Editorial, Issue 4.4

And if You Believe That, I Have a Bridge to Sell You


Leslie C. Dort, DDS, Diplomate, ABDSM, Editor-in-Chief Journal of Dental Sleep Medicine

Calgary, Alberta, Canada

Dentists are being inundated with outrageous email and print claims regarding dental sleep medicine education. Examples of claims that have hit my inbox include:

“…join the members…producing over $70, 000 a month in oral appliances…”

“…reduce overhead…”

“…the only course that establishes the dentist as primary treatment providers…”

“…get started immediately after one weekend…”

And if you believe these claims, I have a bridge to sell you.

Dental sleep medicine (DSM) is a growing field and there are full time fellowship programs of one to two years emerging at a few dental schools. However the majority of dentists will get their training in DSM through post-dental school continuing education. There is good quality evidence-based education available for those interested in DSM. The courses offered by the American Academy of Dental Sleep Medicine are a leading example of quality, evidence based DSM education. This journal is also a source of evidence-based, peer-reviewed scientific information in DSM. There is no need to partake in educational offerings from questionable sources.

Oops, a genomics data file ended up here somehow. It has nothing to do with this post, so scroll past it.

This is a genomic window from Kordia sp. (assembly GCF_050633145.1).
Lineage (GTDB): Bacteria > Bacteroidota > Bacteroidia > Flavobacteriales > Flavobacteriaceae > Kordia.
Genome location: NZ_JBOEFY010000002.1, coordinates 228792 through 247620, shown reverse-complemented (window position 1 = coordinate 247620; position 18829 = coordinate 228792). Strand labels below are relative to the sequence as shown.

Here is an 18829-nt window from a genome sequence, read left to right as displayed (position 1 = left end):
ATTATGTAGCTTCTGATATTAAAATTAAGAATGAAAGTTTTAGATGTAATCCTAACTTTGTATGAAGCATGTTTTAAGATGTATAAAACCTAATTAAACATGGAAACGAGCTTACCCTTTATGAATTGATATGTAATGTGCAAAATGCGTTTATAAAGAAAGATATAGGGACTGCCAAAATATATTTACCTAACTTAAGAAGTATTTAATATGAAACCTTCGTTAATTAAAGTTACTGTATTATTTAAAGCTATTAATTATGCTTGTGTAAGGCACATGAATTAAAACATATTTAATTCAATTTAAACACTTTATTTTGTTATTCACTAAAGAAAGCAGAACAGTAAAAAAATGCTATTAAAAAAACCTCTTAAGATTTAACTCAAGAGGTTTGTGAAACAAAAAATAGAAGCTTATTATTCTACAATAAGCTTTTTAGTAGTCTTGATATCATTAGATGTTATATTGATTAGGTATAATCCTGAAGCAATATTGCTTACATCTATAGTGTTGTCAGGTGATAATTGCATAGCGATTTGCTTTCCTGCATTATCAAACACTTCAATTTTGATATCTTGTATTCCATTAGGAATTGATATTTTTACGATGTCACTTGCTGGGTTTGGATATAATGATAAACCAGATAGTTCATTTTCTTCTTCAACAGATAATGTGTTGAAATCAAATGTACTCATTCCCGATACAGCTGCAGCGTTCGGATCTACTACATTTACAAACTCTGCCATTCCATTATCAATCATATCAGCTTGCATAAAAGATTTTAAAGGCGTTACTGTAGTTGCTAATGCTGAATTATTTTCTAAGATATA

The practice of DSM has features that are uncommon in general dentistry. Although there are technical aspects, it is primarily intellectual work that cannot be done by a dentist working alone. Diagnosis, treatment and follow up of patients with sleep-disordered breathing is a collaborative, interdisciplinary activity. Collaboration with physicians is critical at diagnosis, treatment, follow-up, and—in some cases—years later if oral appliance therapy (OAT) is no longer effective and alternative or additional therapies need to be considered. Courses that aim to educate dentists and physicians together such as the 2018 Sleep Medicine Trends course will be an important component to future interdisciplinary team building.

DSM practitioners treat a chronic disease; this is not a field with “quick fix” treatments. Once you begin OAT the patient is your responsibility for years. Managing inevitable side effects, particularly occlusal changes, continues to be an important challenge in DSM. Despite these challenges, many dentists have found DSM to be a satisfying and rewarding addition to their practices. Many more are beginning to explore the field.

Don’t be fooled by outrageous claims of pots of gold. Practicing quality DSM requires a considerable body of knowledge and training. There are good quality offerings out there. Don’t cheat yourself—go for quality. Don’t buy the bridge.


Dort LC. And if you believe that, I have a bridge to sell you. Journal of Dental Sleep Medicine. 2017;4(4):95.


Submitted for publication June 12, 2017
Accepted for publication June 12, 2017

Address correspondence to: Leslie C. Dort, DDS, 1016-68th Ave SW, Suite 150, Calgary, AB T2V 4J2, Canada; Tel: (403) 202-4905; Fax: (403)202-0266; Email: lcdort@gmail.com


Dr. Dort is Editor-in-Chief of the Journal of Dental Sleep Medicine.